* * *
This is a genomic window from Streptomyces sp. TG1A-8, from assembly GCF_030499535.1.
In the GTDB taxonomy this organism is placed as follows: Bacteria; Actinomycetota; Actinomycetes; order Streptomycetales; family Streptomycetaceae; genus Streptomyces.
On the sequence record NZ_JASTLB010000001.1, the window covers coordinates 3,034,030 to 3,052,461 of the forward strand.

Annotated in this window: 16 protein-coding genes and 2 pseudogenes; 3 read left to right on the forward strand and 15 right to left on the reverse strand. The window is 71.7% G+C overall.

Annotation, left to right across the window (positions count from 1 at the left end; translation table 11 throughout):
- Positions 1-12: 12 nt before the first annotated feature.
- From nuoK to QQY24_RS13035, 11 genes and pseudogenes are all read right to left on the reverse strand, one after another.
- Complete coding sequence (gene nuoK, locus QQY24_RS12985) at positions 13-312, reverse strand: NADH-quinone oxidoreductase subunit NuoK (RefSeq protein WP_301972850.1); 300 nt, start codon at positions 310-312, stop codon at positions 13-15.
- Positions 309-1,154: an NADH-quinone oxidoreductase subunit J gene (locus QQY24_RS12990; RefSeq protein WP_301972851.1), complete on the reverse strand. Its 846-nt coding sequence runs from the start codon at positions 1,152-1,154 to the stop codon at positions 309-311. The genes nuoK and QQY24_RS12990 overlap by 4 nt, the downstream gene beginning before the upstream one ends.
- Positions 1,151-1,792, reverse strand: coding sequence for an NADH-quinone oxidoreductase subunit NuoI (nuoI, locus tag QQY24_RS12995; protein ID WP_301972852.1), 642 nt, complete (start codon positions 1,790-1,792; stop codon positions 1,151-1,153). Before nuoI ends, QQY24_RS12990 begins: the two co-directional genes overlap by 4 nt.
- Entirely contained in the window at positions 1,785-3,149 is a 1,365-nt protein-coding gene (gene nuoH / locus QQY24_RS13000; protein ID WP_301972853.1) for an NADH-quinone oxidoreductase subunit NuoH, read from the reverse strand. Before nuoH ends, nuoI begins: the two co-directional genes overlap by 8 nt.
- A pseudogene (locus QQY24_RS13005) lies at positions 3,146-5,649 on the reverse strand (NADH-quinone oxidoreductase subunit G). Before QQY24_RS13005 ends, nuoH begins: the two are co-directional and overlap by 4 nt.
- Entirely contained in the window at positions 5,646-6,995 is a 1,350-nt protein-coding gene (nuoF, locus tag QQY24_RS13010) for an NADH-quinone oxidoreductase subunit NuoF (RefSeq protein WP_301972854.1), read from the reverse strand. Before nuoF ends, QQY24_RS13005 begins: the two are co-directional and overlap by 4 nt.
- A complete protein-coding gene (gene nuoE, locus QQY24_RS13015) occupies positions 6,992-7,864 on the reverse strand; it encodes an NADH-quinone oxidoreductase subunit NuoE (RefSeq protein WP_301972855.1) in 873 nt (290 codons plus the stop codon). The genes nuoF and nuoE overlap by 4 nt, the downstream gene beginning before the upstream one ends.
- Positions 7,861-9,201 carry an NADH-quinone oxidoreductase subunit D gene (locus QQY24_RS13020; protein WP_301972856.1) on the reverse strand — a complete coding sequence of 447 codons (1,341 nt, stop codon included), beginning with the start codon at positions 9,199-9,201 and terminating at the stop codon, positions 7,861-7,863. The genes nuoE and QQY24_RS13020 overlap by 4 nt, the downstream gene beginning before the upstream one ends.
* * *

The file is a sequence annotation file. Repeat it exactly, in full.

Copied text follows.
This is a genomic window from Streptomyces sp. TG1A-8, from assembly GCF_030499535.1.
In the GTDB taxonomy this organism is placed as follows: Bacteria; Actinomycetota; Actinomycetes; order Streptomycetales; family Streptomycetaceae; genus Streptomyces.
On the sequence record NZ_JASTLB010000001.1, the window covers coordinates 3,034,030 to 3,052,461 of the forward strand.

Annotated in this window: 16 protein-coding genes and 2 pseudogenes; 3 read left to right on the forward strand and 15 right to left on the reverse strand. The window is 71.7% G+C overall.

Annotation, left to right across the window (positions count from 1 at the left end; translation table 11 throughout):
- Positions 1-12: 12 nt before the first annotated feature.
- From nuoK to QQY24_RS13035, 11 genes and pseudogenes are all read right to left on the reverse strand, one after another.
- Complete coding sequence (gene nuoK, locus QQY24_RS12985) at positions 13-312, reverse strand: NADH-quinone oxidoreductase subunit NuoK (RefSeq protein WP_301972850.1); 300 nt, start codon at positions 310-312, stop codon at positions 13-15.
- Positions 309-1,154: an NADH-quinone oxidoreductase subunit J gene (locus QQY24_RS12990; RefSeq protein WP_301972851.1), complete on the reverse strand. Its 846-nt coding sequence runs from the start codon at positions 1,152-1,154 to the stop codon at positions 309-311. The genes nuoK and QQY24_RS12990 overlap by 4 nt, the downstream gene beginning before the upstream one ends.
- Positions 1,151-1,792, reverse strand: coding sequence for an NADH-quinone oxidoreductase subunit NuoI (nuoI, locus tag QQY24_RS12995; protein ID WP_301972852.1), 642 nt, complete (start codon positions 1,790-1,792; stop codon positions 1,151-1,153). Before nuoI ends, QQY24_RS12990 begins: the two co-directional genes overlap by 4 nt.
- Entirely contained in the window at positions 1,785-3,149 is a 1,365-nt protein-coding gene (gene nuoH / locus QQY24_RS13000; protein ID WP_301972853.1) for an NADH-quinone oxidoreductase subunit NuoH, read from the reverse strand. Before nuoH ends, nuoI begins: the two co-directional genes overlap by 8 nt.
- A pseudogene (locus QQY24_RS13005) lies at positions 3,146-5,649 on the reverse strand (NADH-quinone oxidoreductase subunit G). Before QQY24_RS13005 ends, nuoH begins: the two are co-directional and overlap by 4 nt.
- Entirely contained in the window at positions 5,646-6,995 is a 1,350-nt protein-coding gene (nuoF, locus tag QQY24_RS13010) for an NADH-quinone oxidoreductase subunit NuoF (RefSeq protein WP_301972854.1), read from the reverse strand. Before nuoF ends, QQY24_RS13005 begins: the two are co-directional and overlap by 4 nt.
- A complete protein-coding gene (gene nuoE, locus QQY24_RS13015) occupies positions 6,992-7,864 on the reverse strand; it encodes an NADH-quinone oxidoreductase subunit NuoE (RefSeq protein WP_301972855.1) in 873 nt (290 codons plus the stop codon). The genes nuoF and nuoE overlap by 4 nt, the downstream gene beginning before the upstream one ends.
- Positions 7,861-9,201 carry an NADH-quinone oxidoreductase subunit D gene (locus QQY24_RS13020; protein WP_301972856.1) on the reverse strand — a complete coding sequence of 447 codons (1,341 nt, stop codon included), beginning with the start codon at positions 9,199-9,201 and terminating at the stop codon, positions 7,861-7,863. The genes nuoE and QQY24_RS13020 overlap by 4 nt, the downstream gene beginning before the upstream one ends.